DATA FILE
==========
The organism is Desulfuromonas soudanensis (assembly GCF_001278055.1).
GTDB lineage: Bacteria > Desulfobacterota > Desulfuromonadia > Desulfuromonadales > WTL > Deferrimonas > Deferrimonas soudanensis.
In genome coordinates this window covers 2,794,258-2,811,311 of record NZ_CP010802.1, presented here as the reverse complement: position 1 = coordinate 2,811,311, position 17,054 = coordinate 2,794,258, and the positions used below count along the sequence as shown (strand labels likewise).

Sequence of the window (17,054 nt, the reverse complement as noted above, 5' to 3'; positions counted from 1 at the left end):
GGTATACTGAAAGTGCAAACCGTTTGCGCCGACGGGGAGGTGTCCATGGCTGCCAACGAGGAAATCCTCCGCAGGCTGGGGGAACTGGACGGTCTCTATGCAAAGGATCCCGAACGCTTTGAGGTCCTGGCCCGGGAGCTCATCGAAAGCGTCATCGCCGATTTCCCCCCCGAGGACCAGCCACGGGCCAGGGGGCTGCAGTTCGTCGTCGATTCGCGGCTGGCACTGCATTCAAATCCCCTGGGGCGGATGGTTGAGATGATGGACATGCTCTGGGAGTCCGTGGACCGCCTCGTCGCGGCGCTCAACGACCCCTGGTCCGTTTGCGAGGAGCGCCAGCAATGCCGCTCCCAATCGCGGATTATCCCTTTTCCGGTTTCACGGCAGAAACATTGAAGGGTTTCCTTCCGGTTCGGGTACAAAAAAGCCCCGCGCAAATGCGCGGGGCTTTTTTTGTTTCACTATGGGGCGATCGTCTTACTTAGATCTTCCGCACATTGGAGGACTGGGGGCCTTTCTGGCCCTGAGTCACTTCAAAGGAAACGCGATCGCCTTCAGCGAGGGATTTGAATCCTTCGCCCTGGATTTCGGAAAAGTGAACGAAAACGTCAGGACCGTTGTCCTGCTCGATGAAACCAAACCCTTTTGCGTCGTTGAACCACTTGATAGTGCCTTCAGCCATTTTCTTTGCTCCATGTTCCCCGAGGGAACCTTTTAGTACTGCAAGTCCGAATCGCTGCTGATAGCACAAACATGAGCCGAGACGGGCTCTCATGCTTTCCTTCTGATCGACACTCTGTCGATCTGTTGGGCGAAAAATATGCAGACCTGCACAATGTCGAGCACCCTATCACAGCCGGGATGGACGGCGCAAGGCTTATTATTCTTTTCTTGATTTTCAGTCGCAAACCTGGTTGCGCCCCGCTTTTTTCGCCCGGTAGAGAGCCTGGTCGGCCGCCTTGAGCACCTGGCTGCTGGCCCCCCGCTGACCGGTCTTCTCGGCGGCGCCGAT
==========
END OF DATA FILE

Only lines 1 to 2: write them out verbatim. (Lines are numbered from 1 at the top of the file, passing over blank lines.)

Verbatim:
The organism is Desulfuromonas soudanensis (assembly GCF_001278055.1).
GTDB lineage: Bacteria > Desulfobacterota > Desulfuromonadia > Desulfuromonadales > WTL > Deferrimonas > Deferrimonas soudanensis.